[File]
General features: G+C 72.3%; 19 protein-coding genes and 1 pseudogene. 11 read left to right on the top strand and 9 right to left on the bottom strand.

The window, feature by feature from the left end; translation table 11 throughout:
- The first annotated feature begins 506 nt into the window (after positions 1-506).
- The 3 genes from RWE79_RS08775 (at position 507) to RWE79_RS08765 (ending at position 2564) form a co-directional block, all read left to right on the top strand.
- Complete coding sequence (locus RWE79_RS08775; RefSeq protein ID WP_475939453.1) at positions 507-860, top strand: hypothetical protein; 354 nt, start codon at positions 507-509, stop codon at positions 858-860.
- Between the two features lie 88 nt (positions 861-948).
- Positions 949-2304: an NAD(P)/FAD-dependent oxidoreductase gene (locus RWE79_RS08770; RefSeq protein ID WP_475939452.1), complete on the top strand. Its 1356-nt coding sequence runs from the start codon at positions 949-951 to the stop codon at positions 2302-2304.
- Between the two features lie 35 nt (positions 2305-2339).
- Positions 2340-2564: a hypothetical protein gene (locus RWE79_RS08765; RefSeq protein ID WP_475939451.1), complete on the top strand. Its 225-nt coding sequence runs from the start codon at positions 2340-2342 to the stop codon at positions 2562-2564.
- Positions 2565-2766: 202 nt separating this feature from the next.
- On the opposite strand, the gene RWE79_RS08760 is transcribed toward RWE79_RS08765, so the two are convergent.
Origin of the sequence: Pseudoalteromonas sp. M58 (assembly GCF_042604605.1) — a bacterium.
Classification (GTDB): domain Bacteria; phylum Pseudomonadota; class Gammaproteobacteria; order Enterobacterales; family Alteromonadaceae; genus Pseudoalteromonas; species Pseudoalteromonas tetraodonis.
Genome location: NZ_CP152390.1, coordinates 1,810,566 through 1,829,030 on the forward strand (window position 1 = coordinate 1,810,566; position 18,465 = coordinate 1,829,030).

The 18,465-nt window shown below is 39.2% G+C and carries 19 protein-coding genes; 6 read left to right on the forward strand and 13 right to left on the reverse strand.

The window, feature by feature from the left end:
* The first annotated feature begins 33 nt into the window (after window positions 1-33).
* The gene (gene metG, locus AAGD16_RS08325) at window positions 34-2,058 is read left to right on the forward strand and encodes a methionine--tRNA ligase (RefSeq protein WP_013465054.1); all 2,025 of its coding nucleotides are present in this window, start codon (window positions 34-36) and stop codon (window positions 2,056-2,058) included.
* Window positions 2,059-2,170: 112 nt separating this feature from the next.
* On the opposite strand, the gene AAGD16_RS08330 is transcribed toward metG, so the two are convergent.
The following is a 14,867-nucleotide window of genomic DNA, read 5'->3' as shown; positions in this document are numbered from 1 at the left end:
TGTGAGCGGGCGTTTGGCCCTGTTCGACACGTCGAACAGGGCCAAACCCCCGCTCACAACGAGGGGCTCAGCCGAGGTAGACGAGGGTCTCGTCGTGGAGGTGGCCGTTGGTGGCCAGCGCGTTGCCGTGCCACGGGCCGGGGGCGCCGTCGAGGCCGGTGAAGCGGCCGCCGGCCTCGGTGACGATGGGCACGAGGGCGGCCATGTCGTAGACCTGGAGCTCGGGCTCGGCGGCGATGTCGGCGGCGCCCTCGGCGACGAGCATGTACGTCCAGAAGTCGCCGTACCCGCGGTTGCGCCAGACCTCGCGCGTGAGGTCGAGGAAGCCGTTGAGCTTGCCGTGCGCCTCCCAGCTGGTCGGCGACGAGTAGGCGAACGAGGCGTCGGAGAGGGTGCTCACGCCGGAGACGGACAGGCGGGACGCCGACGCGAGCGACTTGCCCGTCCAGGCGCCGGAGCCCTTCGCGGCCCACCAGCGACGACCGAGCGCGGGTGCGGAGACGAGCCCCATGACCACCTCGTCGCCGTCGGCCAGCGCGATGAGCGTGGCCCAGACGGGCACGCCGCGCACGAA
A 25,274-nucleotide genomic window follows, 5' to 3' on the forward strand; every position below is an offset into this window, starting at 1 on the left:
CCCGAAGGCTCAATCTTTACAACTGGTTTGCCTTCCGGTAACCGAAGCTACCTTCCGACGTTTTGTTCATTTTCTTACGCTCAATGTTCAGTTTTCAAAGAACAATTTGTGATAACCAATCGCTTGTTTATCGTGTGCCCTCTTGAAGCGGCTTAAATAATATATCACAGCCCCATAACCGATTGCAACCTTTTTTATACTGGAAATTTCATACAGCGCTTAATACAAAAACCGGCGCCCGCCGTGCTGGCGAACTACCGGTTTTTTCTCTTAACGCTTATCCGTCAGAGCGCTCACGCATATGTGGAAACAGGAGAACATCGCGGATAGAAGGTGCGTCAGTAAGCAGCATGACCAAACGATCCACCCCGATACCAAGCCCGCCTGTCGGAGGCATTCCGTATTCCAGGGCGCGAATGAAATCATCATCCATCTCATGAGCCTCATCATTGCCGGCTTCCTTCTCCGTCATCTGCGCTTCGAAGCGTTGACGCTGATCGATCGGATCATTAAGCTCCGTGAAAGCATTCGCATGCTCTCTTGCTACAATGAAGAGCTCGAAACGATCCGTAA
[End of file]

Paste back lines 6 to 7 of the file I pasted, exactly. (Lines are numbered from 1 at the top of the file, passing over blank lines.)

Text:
- Between the two features lie 88 nt (positions 861-948).
- Positions 949-2304: an NAD(P)/FAD-dependent oxidoreductase gene (locus RWE79_RS08770; RefSeq protein ID WP_475939452.1), complete on the top strand. Its 1356-nt coding sequence runs from the start codon at positions 949-951 to the stop codon at positions 2302-2304.